New Conformance Flag for Don't Ignore

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Background

In CDA R2, there is a rule:

 "A recipient of a CDA document must be able to parse and interpret the complete CDA header.

The CDA specification is completely silent on what this actually means. Interpret how? Is the whole header actually conformance >= required?

After much discussion, we realised that some portions of the header are mandatory, some are required, and some are optional. But these existing options do not get at the heart of our concern.

Part of the CDA framework is that CDA documents may be stored/exchanged/process in the absence of a specific trading partner agreement. The author and recipient responsibilities (from where the above rule comes) are intended to make this safe. And we know that there are some fields in the header that it is not safe to ignore. It's not that they have to be populated (mandatory) or even that they have to be supported in an application, but that if they are populated with a value that it is inappropriate for an application, the application must take notice of this, and act accordingly

We don't know what exact circumstances would make it inappropriate to ignore a field for a particular use case. Some typical examples might be:

  • the document appends to another document you don't have
  • the document concerns a patient type you don't handle (i.e. non-human)
  • the document contains a participation type that invalidates your use

Some of these aren't very plausible in CDA R2, but will be much more important in CDA R3, which will have a much bigger header, with much more scope and many more truly optional things in it.

So what we want to do in CDA R3 is indicate specifically, which fields are mandatory|required|optional, and also to identify a few important fields (mainly non-mandatory ones) and say that you cannot ignore the contents of this field.

MnM proposal

We could do that in CDA specification narrative, but it seems to us that this is a useful additional notion that arises in other places, including messaging. Generally, having a specific trading partner agreement makes the use of flag like this somewhat superfluous, but there are use cases for messages (and probably services) where there are no trading partner agreements, and where it would be useful to indicate certain portions of the content as "must not ignore"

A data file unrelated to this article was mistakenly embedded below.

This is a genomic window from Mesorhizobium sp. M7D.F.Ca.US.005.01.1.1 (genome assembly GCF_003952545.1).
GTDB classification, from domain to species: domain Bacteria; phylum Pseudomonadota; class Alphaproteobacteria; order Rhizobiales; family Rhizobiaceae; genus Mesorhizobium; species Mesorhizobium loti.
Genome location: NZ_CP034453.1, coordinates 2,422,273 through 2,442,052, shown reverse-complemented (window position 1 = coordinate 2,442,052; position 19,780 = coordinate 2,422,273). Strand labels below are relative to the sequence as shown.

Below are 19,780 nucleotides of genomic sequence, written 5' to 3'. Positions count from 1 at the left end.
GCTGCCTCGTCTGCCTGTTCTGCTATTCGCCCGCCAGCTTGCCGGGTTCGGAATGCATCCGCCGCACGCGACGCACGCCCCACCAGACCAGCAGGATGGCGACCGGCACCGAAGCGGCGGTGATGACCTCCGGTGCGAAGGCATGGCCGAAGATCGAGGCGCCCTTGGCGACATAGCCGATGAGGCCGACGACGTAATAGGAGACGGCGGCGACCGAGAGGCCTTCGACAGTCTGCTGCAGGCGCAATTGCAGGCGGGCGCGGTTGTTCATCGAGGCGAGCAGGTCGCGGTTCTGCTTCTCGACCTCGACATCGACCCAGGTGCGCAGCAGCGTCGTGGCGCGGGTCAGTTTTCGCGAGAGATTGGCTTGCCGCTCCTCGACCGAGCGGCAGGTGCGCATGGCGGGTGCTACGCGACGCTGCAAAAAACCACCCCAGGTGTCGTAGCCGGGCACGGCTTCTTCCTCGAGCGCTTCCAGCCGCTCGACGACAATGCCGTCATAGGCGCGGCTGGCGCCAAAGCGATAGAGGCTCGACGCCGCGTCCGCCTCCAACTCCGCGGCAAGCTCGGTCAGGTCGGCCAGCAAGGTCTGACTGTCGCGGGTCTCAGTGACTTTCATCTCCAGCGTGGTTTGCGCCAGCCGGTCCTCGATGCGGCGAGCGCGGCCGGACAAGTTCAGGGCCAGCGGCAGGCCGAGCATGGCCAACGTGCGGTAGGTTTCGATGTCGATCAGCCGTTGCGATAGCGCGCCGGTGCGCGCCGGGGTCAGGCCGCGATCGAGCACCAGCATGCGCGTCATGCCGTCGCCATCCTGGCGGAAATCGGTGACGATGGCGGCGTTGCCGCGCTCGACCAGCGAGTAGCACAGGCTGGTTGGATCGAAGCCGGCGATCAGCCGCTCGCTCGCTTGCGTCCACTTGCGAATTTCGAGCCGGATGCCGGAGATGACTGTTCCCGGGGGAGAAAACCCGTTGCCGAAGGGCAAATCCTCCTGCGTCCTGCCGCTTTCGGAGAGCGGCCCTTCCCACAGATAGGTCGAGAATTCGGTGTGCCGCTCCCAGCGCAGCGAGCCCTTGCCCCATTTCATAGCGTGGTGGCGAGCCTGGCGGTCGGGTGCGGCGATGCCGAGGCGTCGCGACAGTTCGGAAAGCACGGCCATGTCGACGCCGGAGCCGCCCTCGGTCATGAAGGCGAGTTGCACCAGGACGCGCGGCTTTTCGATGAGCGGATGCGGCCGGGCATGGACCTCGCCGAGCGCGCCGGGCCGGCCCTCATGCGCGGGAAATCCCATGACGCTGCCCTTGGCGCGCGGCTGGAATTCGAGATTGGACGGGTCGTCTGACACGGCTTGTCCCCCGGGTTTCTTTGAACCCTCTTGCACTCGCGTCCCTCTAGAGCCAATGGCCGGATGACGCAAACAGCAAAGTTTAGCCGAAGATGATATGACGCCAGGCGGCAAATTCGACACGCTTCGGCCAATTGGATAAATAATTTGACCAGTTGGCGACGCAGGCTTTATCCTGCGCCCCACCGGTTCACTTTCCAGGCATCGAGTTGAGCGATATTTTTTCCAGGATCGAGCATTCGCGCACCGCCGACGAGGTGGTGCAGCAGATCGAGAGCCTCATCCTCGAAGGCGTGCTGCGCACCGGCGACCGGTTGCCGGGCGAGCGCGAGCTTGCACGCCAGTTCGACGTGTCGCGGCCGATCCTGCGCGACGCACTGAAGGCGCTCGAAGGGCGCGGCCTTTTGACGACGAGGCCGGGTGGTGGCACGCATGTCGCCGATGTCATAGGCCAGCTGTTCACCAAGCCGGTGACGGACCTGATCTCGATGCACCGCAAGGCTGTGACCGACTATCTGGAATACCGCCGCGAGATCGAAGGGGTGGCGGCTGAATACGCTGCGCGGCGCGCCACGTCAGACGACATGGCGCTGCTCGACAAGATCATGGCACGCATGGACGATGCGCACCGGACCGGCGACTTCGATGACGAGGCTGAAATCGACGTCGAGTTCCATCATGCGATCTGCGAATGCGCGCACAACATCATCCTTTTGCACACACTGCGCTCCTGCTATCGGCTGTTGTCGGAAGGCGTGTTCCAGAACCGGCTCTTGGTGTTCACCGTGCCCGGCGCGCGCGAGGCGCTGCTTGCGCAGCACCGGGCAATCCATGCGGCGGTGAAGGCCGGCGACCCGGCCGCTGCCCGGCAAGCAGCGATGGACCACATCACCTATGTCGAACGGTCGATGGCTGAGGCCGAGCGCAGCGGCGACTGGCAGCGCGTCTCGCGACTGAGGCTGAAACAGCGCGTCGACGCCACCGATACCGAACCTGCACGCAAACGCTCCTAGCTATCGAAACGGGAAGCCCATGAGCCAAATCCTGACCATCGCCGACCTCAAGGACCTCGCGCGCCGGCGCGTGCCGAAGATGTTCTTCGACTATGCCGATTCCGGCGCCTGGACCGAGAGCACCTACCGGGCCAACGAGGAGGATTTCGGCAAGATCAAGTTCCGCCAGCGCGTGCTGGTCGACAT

So we propose adding a specific extra flag to the methodology to indicate this status. It's not a new conformance status in the list mandatory|required|optional|prohibited, but it does seem to pertain to conformance, hence "new conformance flag". The flag would specify that implementers are not to ignore a field. Once specified, it cannot be unchecked in a derived model.

One implication of this flag would be that when it's true, both trading partners (when they are specifically identified) must have conformance at least Required for the attributes/associations so flagged. Primarily this would allow committees to indicate that some aspects of the design are unsafe to ignore.

The proposal doesn't specify what actions a recipient should or shall take for particular values of a field, only that they must take some appropriate action.

Discussion

Most of the fields that you'd do this for are "navigational" type fields - they are pretty much key decision points on how to process the content. But this is not a formal property of the proposal

Lloyd:

  • To say that something must be present and not null, you set "isMandatory"= true
  • To say that a given element must always be present in an instance (though it might be null), you set minimum cardinality to at least 1
  • To say that a given element must be supported and understood if it appears, you set conformance="required"
  • If an element is not marked as required, the sender can choose to not support it and the receiver can choose to ignore or even raise an error if the element is populated.

We don't have an ability to say "you don't have to support but you can't ignore it". What does it mean to "not ignore but not support"? If you're not ignoring an element, then by definition you're supporting it - you're displaying it, processing it and doing whatever might reasonably be expected of an application of your type that "supports" the element. (The specific behavior of course depends on the nature of the application and may include rendering on-screen, persisting, printing, analyzing, etc.)

Grahame:

From RCL:

"In all cases, if a required element is present in a message received by an application 
claiming conformance, then it shall be correctly processed by the receiving application.
A receiving application shall not raise an error due to the absence of a required element
with a cardinality of 0, although it may issue a warning that required information is missing."

Yes, that's what we want.

More:

"Receiving applications must demonstrate their ability to receive and process 
(eg. Store, display to users) not null values for required elements."

No. That's not what we want. The application does not need to demonstrate this, only to that it will not erroneously process information it shouldn't.

More More:

"Note: If an application adheres to an implementation profile declaring that 
the application supports an attribute or association, the application must be
able to send or receive that attribute or association if the application has
a value for it."

Slightly different space now, but this is also additional stuff we don't want. Though this might just need clarification

We want to draw apart required to be known and required to be displayed.